“Marketing’s on it. They’ve recently learned that (Beta) is actually a Greek letter. So the next version will be (Gamma), then (Delta) and so on until we reach (Omega). Thus, there will never in our lifetime be ‘regular’ versions any more.”

“I see,” a puzzled Jeff cocked his head to one side. Simon continued:

“Quite cost effective as well. There’s no need for testing staff – they’ve all been sacked. We are the testing staff, and for free, too. And since all software from now on will be riddled with bugs, there’s no need for technical support. They’ve been sacked as well. We just e-mail the programmers directly right out of the program. Rather brilliant, on the whole, actually”

“What are you reading?”

Pick Up Lines that Work by Devon ‘Mack’ Wild. This cat is a straight up pimp.”

“Is that a cleverly disguised link by this blog’s author to entice us to buy a book because he’s an Amazon ‘affiliate’?”

“Good question. I don’t think so. I think he simply lost interest in the topic, and very likely us. As figments of his imagination, I should think that’s the end of us. Goodbye, Jeff.”

“Goodbye, Simon.”

And with that the lads were off to the torrid nightlife that is Council Bluffs to try that book out.

Ajax’d!

I’ve finished the first part of a web app that is used by our staff to manage our products, specifically item descriptions, features and specifications. One of our number complained that the current implementation – built on the very fine – is too damn slow.

And it really is slow. But that’s mostly because we do a post and refresh … every time we change something. Worse, I have 4 instances of the editor (!) for the four separate sections (description, item includes, features and spec chart).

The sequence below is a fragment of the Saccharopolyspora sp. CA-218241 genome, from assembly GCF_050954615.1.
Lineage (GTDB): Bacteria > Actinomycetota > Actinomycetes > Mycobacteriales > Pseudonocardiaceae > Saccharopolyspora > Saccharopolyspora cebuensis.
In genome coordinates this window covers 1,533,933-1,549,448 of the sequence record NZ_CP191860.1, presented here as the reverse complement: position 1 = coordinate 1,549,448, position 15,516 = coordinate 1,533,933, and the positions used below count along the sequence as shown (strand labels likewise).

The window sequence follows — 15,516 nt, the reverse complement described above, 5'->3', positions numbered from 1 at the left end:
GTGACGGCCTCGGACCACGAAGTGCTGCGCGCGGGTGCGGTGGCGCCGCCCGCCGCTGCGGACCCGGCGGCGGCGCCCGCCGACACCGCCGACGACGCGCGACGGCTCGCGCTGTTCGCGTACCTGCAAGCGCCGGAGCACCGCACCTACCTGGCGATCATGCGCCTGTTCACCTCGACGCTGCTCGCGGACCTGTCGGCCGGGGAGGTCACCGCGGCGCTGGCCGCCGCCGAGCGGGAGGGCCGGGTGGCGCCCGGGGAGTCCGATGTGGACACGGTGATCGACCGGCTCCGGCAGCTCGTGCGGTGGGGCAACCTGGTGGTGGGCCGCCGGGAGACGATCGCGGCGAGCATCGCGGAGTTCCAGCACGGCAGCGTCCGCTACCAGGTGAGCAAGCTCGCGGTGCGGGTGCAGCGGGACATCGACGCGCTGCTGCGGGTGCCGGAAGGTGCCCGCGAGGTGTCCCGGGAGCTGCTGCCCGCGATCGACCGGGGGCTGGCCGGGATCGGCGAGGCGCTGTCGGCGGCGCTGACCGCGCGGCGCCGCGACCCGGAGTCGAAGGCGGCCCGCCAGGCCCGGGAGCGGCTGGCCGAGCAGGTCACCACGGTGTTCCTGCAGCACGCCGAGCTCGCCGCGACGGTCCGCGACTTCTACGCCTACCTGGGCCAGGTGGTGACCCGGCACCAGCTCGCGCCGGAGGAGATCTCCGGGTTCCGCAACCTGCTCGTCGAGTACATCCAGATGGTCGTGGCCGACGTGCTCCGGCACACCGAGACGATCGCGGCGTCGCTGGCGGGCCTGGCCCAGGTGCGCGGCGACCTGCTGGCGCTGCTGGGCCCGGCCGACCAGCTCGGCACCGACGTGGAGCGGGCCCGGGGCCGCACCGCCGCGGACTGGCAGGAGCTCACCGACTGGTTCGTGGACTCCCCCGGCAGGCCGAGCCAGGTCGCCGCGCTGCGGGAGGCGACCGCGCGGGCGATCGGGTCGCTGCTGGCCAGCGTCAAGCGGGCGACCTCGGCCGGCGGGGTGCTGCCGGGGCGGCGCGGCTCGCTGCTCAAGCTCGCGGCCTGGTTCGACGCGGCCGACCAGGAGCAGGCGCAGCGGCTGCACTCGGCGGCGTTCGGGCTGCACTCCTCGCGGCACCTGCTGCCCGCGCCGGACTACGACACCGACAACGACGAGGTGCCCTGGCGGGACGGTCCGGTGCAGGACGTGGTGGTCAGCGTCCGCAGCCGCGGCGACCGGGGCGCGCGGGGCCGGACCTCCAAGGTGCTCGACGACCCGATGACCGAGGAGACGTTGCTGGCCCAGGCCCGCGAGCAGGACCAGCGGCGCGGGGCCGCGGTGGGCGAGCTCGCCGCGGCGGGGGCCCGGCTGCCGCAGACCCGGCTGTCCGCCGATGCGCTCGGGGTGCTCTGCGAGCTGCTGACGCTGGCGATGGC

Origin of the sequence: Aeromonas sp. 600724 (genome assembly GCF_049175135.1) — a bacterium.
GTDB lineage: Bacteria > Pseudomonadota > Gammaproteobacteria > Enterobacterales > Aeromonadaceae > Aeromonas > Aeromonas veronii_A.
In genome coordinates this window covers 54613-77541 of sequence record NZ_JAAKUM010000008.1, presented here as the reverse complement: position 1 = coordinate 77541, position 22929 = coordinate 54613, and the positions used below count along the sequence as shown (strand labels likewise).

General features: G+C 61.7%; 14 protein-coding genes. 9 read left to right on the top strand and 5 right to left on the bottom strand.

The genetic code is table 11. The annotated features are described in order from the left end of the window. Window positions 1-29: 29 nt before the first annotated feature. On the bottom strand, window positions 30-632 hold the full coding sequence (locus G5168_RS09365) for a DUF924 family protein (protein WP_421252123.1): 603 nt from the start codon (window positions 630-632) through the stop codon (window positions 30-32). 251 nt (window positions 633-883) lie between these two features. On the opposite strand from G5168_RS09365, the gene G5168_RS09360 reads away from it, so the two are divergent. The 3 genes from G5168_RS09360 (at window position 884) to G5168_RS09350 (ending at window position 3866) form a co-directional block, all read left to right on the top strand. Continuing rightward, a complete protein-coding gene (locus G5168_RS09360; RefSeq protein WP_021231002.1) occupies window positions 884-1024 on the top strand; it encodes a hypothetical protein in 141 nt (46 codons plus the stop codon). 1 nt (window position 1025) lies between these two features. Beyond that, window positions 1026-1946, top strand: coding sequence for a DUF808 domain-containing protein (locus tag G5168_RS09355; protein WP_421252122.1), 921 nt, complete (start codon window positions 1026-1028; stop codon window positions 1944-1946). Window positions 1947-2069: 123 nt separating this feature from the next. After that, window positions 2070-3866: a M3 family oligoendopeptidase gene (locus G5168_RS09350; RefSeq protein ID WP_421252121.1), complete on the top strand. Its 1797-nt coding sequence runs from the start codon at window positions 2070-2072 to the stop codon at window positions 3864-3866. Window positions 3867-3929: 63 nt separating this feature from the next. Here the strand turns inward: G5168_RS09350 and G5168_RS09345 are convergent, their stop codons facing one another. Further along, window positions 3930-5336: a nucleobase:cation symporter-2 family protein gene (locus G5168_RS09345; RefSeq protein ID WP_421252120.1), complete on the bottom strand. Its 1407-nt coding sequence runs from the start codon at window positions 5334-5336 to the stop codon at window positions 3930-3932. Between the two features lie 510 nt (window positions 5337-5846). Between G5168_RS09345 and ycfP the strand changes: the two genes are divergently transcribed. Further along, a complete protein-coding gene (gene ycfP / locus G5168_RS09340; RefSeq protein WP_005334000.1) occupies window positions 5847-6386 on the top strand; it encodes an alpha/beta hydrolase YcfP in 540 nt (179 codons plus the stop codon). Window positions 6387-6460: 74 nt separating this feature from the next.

How did I let this happen? How had it come to this? I dunno. Don’t ask me.

Inspiration

A couple of months ago I’d toyed a bit with Ajax to put together a fairly simple catalog ordering interface: https://www.uniquephoto.com/xm.php

(note you have to be a registered member of our site to see it, it’s – you guessed it – (Beta)ware).

I know I’m late to the Ajax party. So bear with me if I’m a little like the kid next door that just “discovered” Led Zeppelin.

So a version of this ordering interface seems to be working pretty well for our wholesale customers (different site). I thought, well, maybe time’s come to Ajax us a better back end for product management.

The Pieces

I came across Ekit, a Java applet. I didn’t let the fact the the demo didn’t work daunt me. Download was quick and painless and the included demo HTML worked pretty well and quickly, too. Documentation was a bit light, and the comments in code appear to be in German. But it worked, and had a getDocumentBody method that I could access from Javascript.

(Sidebar: I just can’t get over how damn cool that is: Calling a java method from javascript.)

I updated my Sajax toolkit from modernmethod.com. This code makes me nervous. Code that writes its own code always makes me nervous. I’m afraid it will become self-aware.

I already had the MySQL database and apache server, so we were all set!

Some Code Concepts

The editor applet exposes 2 methods that I needed to make it all work:

getDocumentBody the editor’s treats each document it works on as an individual html page – that is, it adds <html><head> etc tags. But this method will deliver only the html between <body> and </body>.

setDocumentText a way to get the information from my database into the text editors view pane.

Given a <textarea> called TextViewer in a <form> called ekitForm here’s how I get text from/ put text into the Ekit applet:

function getText()
{
document.forms["ekitItemForm"].TextViewer.value
= document.applets["Ekit"].getDocumentBody();
}

function putText(someText)
{
document.applets["Ekit"].setDocumentText(
document.forms["ekitItemForm"].TextViewer.value );
}

That’s the heart of it all, right here. Remember I had four distinct database fields: description, includes, features and specifications. I handled this by create 4 hidden input fields in my form. When I read from the database, I assigned the 4 hidden fields, and simply used the getDocumentBody and setDocumentText methods to switch between them.

Neat stuff!